Artie Lange's Addiction Struggles Addressed On HBO's 'Crashing'

Will My Insurance Pay for Rehab?

Sponsored Legal Stuff - This is an advertisement for Service Industries, Inc., part of a network of commonly owned substance abuse treatment service providers. Responding to this ad will connect you to one of Service Industries, Inc.’s representatives to discuss your insurance benefits and options for obtaining treatment at one of its affiliated facilities only. Service Industries, Inc. Service Industries, Inc. is unable to discuss the insurance benefits or options that may be available at any unaffiliated treatment center or business. If this advertisement appears on the same web page as a review of any particular treatment center or business, the contact information (including phone number) for that particular treatment center or business may be found at the bottom of the review.

Artie Lange's Addiction Struggles Addressed On HBO's 'Crashing'

By David Konow 02/21/18

Lange has had a long history of addiction, and he is currently in recovery after pleading guilty to heroin possession last December.

Image: 
Pete Holmes, Artie Lange and Judd Apatow
Pete Holmes, Artie Lange and Judd Apatow

Judd Apatow has had a great track record in comedy in television and film, including Freaks and Geeks, The 40-Year-Old Virgin, Knocked Up, and more.

Now Apatow is the executive producer of the HBO comedy Crashing, and in a new episode, Apatow and creator Pete Holmes have written an episode that deals with cast member Artie Lange’s struggles with addiction.

As Apatow told Vulture, “We talked to Artie when we were shooting the show last summer and said, you know, we have an opportunity to talk about his struggles in a way that would be honest, and allow him to let people know how painful it is to have to deal with this type of addiction.”

Lange has had a long history of addiction, and is currently in recovery after pleading guilty to heroin possession last December.

Apatow says that Lange is “doing well right now, but I think it’s very hard for him.”

Apatow told Lange, “I think it’s important to tell people you don’t wanna have this happen to you, and to stay away from this at all costs.” Lange agreed.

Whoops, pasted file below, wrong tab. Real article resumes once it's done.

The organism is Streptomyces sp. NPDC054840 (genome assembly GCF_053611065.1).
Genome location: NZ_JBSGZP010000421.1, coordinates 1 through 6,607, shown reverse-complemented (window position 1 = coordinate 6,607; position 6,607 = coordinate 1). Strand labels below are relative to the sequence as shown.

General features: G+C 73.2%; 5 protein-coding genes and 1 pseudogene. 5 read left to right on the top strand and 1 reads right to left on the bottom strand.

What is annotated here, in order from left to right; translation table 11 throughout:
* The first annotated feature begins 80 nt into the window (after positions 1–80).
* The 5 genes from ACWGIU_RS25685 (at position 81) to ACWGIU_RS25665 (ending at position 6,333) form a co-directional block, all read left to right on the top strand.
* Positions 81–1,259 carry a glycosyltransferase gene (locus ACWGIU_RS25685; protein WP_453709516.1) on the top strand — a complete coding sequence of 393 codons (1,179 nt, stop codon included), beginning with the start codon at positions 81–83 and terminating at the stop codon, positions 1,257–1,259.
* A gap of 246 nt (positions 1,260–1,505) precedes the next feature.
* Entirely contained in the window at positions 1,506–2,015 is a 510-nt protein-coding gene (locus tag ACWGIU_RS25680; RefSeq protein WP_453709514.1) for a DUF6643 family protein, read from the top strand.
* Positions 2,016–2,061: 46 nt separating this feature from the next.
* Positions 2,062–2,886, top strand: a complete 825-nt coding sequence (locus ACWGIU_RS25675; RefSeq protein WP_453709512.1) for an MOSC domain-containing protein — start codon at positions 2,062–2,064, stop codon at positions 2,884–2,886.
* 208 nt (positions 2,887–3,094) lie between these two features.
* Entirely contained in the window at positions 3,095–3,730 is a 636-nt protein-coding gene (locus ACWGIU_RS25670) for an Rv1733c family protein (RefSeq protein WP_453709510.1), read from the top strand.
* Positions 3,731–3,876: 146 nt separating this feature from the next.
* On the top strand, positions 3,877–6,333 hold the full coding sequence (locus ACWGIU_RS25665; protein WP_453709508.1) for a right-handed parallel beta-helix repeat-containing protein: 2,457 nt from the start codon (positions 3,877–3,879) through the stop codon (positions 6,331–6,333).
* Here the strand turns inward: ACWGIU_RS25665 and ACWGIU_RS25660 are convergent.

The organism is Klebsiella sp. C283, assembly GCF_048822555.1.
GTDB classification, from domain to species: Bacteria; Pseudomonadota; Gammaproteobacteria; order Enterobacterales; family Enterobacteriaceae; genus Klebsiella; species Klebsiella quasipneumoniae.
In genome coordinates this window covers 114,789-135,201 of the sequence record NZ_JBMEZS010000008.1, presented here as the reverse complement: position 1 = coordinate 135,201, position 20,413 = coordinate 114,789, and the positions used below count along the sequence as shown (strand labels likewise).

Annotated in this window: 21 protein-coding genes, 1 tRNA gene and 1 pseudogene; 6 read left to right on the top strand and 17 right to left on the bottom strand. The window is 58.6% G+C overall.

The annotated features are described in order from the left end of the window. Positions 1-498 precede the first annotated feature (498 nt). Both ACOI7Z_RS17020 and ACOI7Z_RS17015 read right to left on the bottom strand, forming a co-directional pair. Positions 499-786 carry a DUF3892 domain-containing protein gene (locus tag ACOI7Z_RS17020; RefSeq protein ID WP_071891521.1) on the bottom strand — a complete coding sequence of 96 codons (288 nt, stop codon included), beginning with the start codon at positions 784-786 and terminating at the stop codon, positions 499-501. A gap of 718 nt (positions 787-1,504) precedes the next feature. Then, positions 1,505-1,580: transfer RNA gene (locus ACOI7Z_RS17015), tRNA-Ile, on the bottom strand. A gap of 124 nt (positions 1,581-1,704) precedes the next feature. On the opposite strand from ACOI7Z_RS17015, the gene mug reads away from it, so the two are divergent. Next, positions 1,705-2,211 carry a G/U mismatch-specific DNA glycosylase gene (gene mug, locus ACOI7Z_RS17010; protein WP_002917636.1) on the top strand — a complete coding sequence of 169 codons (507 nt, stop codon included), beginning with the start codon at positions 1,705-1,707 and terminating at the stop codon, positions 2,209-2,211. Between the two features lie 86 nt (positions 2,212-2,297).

As Pete Holmes, who also co-stars as himself, explains, “Judd, who’s obviously very brave and smart, said, 'Let’s deal with this very uncomfortable issue...’ Artie, who’s also very brave and artistic, was totally onboard. I was super happy that he wanted to get as real and as raw as the episode gets because both he and I experienced that, in dramatizing it, there’s almost something therapeutic about it...”

Lange, like a lot of other comedians, often deals with depression and addiction. As Apatow explains, “Comedians like to be open about their struggles, and I think that you can have this disease of addiction and still be a creative, kind, giving person... Collaborating on this episode with us was his way of warning others.”

And indeed, throughout his career Lange has been a living cautionary tale. “Artie is always playing the ghost of comedy future,” Holmes says. “He’s always showing Pete that there really is a lot of real suffering, pain, and loss, and to be careful... Artie’s story could trump anybody’s because his story has so many sad notes to it.”

At the same time, Lange has a likability factor to him that makes his struggles very empathetic to audiences. “You care about this person, are invested in him and his story,” Holmes says.

Lange poignantly told Apatow and Holmes, “I wish I could take back that day when I first tried heroin. I would do anything if I could have that day not happen.”

“Collaborating on this episode with us was his way of warning others,” Apatow says.

Please read our comment policy. - The Fix
Disqus comments
Disqus comments